Endrall grew sick as well as insulting. Farrell came and met them in the Darroken capital and spent his time drinking and seducing everyone around himself with a leer on his face. Sotaas never slept with the fox but the two of them went out often, whenever Endrall’s moods became too much for Sotaas to take. The two of them would crawl from one pub to the next. Farrell liked to get other people intoxicated so that he could have his way with them; Sotaas just wanted to dull the pain.

By the time they returned from the Darroken lands, things were over between he and Endrall. Endrall could not even be bothered to say anything that was not an insult. To add injury, the moment they were back he fled north and entered the Good Lady’s keep, falling into the eager arms of the woman that lived there. Sotaas would hear later about how Endrall cried and cried over how badly he had failed him, these claims made with a vehemence equaled only by Endrall’s accusations that the Good Lady had taken advantage of him in a moment of weakness.

It didn’t matter at that point. Sotaas wanted nothing to do with either of them or anyone else. He wrapped the gaurn around his hand and went to House Wynn, took Deeam aside and spat at his feet and told him that he was washing his hands of all of it. Deeam looked concerned, even offered to listen, but Sotaas was having none of it, not then, not ever again. Growling, he spun the sigil on the back of his hand and activated the Ethcinos Sciences that he and Veskur had been working on for so long, fading into the background and walking into the wilds.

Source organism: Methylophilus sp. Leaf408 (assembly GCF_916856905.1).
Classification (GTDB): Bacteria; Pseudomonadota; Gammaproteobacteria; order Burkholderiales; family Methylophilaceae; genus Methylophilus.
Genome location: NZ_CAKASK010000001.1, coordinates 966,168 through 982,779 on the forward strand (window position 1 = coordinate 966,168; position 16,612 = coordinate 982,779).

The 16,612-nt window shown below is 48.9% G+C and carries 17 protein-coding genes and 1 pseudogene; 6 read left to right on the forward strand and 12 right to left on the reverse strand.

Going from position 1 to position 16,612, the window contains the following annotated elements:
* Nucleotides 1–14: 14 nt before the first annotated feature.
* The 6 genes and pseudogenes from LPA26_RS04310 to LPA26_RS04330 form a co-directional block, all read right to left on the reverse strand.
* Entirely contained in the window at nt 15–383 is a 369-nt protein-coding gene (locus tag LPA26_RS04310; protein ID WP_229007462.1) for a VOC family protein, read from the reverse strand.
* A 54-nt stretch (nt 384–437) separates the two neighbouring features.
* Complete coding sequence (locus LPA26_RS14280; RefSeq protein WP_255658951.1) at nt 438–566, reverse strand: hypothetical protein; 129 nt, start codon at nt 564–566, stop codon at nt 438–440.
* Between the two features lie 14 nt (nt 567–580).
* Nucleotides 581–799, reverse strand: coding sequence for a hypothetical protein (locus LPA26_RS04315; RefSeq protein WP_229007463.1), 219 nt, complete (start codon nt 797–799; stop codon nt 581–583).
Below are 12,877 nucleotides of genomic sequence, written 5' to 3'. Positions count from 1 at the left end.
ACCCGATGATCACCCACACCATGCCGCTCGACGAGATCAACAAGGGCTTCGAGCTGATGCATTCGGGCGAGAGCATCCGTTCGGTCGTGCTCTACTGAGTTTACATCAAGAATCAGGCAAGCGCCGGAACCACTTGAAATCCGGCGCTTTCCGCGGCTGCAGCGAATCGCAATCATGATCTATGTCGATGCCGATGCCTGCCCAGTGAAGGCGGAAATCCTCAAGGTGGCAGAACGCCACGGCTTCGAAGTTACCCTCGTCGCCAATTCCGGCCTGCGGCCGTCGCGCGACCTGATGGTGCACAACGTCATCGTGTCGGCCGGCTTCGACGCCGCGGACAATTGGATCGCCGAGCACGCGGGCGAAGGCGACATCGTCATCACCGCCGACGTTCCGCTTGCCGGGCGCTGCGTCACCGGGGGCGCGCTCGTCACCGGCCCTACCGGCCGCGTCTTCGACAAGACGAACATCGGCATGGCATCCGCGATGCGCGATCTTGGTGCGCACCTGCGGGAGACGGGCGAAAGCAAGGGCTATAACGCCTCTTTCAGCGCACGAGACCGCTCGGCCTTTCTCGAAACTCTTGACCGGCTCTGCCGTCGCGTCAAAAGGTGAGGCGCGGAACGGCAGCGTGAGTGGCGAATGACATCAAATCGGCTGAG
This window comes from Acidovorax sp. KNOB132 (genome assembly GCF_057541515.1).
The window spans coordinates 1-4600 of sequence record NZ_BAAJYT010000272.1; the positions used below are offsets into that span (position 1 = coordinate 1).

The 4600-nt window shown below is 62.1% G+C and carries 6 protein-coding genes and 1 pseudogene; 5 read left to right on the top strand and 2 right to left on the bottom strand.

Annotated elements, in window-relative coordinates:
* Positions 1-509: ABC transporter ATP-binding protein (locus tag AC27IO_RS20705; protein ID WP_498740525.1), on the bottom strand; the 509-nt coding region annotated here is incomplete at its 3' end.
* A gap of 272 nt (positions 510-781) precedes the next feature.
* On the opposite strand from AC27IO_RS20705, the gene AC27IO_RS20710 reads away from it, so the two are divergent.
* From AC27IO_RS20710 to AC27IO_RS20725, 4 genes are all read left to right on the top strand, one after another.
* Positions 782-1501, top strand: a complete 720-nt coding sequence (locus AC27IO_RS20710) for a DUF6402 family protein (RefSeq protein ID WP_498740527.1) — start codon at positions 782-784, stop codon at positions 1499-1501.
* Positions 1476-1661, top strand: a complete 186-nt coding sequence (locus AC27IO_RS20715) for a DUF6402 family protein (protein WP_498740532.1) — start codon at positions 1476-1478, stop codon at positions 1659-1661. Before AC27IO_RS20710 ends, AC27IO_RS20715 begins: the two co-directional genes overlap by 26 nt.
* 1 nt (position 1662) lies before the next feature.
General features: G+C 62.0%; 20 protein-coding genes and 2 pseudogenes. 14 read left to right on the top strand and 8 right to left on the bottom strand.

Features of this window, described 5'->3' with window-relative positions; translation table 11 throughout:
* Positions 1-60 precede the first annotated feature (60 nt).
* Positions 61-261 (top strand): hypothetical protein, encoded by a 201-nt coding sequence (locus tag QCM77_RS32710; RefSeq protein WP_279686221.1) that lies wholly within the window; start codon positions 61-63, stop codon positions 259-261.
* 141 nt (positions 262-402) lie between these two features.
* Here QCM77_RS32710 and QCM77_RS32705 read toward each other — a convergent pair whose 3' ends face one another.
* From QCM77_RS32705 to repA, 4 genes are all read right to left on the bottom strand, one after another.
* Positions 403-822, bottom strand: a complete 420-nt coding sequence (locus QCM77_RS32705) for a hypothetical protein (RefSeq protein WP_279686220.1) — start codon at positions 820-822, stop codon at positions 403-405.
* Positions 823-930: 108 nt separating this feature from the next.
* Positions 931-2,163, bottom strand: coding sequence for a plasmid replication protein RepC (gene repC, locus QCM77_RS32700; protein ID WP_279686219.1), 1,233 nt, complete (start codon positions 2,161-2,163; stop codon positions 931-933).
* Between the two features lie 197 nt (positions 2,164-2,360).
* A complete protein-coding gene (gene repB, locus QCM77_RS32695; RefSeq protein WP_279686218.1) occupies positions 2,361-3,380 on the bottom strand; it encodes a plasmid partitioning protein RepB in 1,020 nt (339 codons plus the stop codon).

No one would find him. No one would ever find him and he never wanted to speak with any of them, not ever again, not after the insult and the injury he had suffered at the hands of those people that had once claimed to love him as much as they loved their own lives.

***

More is coming next week. If you like the artwork, why not go and thank Meghan Duffy at duffyartdesign.com? She’s cool people.

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437

Fiction – Love is War 03-00-02-06

Books & Writing, Culture, Projects, Short Fictions

November 20, 2015

Every week, we’re going to post some new fiction for you to devour and read, with original art as a header, and then a collected version for purchase from our store when the book is complete. Questions? Comments? The writers are right here, and they’ll respond as they’re able. 

***

Click here to read previous entry.

***

– 03:00:02:06 –

Every time he said Sotaas’ name, Endrall shone.

Veskur watched this with amusement at first, catching Endrall in his darkest moments and mentioning the wandering Ygg noble’s name, smiling herself when the boy shone like the sun his House took their name from. That light was a balm to Veskur’s wounded heart, and when Endrall confessed that he loved Sotaas and wanted Sotaas as his lover, Veskur conspired with him that they might catch the object of Endrall’s passions.

Sotaas didn’t make it easy. He was as leery of emotional traps as River was eager to set them. Veskur brought Sotaas to her keep more and more often, even going so far as to make him a gaurn, even going so far as to include him in the process of that making. Sotaas asked intelligent questions, analyzed the flaws, even came up with a method of making the gaurn more sturdy that Veskur began to include in her design process.

Simply, the maths that Sotaas came up with were easy enough to fold into pre-existing formula, while still requiring Veskur to re-evaluate the entirety of her depths. It was perfect, perfect. She was all too ready to get lost in her work once more.